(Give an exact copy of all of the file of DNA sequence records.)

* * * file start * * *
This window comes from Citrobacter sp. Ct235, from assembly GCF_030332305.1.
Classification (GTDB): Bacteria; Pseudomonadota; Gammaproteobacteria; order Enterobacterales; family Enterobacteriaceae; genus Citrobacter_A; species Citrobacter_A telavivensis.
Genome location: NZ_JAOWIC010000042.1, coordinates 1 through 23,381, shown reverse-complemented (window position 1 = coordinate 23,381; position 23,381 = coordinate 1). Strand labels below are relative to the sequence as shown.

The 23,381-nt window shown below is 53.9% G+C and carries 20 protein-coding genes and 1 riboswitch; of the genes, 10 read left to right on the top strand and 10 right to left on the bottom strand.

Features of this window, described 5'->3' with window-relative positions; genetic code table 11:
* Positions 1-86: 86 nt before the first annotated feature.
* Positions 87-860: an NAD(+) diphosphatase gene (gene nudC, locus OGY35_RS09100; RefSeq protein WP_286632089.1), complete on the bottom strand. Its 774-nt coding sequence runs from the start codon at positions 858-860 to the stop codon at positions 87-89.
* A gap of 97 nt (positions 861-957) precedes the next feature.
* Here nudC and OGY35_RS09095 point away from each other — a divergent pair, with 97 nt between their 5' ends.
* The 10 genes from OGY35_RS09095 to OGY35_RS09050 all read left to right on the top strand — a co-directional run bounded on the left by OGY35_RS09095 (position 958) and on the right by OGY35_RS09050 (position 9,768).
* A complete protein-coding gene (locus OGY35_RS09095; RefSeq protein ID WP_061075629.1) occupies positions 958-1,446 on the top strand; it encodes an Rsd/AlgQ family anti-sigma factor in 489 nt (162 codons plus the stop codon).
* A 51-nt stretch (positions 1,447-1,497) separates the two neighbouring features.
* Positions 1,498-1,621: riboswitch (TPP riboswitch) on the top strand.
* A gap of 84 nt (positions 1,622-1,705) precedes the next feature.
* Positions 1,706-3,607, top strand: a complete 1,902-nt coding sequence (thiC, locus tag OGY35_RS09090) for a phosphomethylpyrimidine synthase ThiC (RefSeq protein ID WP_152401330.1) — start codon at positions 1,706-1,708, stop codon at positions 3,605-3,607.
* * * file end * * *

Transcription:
This window comes from Citrobacter sp. Ct235, from assembly GCF_030332305.1.
Classification (GTDB): Bacteria; Pseudomonadota; Gammaproteobacteria; order Enterobacterales; family Enterobacteriaceae; genus Citrobacter_A; species Citrobacter_A telavivensis.
Genome location: NZ_JAOWIC010000042.1, coordinates 1 through 23,381, shown reverse-complemented (window position 1 = coordinate 23,381; position 23,381 = coordinate 1). Strand labels below are relative to the sequence as shown.

The 23,381-nt window shown below is 53.9% G+C and carries 20 protein-coding genes and 1 riboswitch; of the genes, 10 read left to right on the top strand and 10 right to left on the bottom strand.

Features of this window, described 5'->3' with window-relative positions; genetic code table 11:
* Positions 1-86: 86 nt before the first annotated feature.
* Positions 87-860: an NAD(+) diphosphatase gene (gene nudC, locus OGY35_RS09100; RefSeq protein WP_286632089.1), complete on the bottom strand. Its 774-nt coding sequence runs from the start codon at positions 858-860 to the stop codon at positions 87-89.
* A gap of 97 nt (positions 861-957) precedes the next feature.
* Here nudC and OGY35_RS09095 point away from each other — a divergent pair, with 97 nt between their 5' ends.
* The 10 genes from OGY35_RS09095 to OGY35_RS09050 all read left to right on the top strand — a co-directional run bounded on the left by OGY35_RS09095 (position 958) and on the right by OGY35_RS09050 (position 9,768).
* A complete protein-coding gene (locus OGY35_RS09095; RefSeq protein ID WP_061075629.1) occupies positions 958-1,446 on the top strand; it encodes an Rsd/AlgQ family anti-sigma factor in 489 nt (162 codons plus the stop codon).
* A 51-nt stretch (positions 1,447-1,497) separates the two neighbouring features.
* Positions 1,498-1,621: riboswitch (TPP riboswitch) on the top strand.
* A gap of 84 nt (positions 1,622-1,705) precedes the next feature.
* Positions 1,706-3,607, top strand: a complete 1,902-nt coding sequence (thiC, locus tag OGY35_RS09090) for a phosphomethylpyrimidine synthase ThiC (RefSeq protein ID WP_152401330.1) — start codon at positions 1,706-1,708, stop codon at positions 3,605-3,607.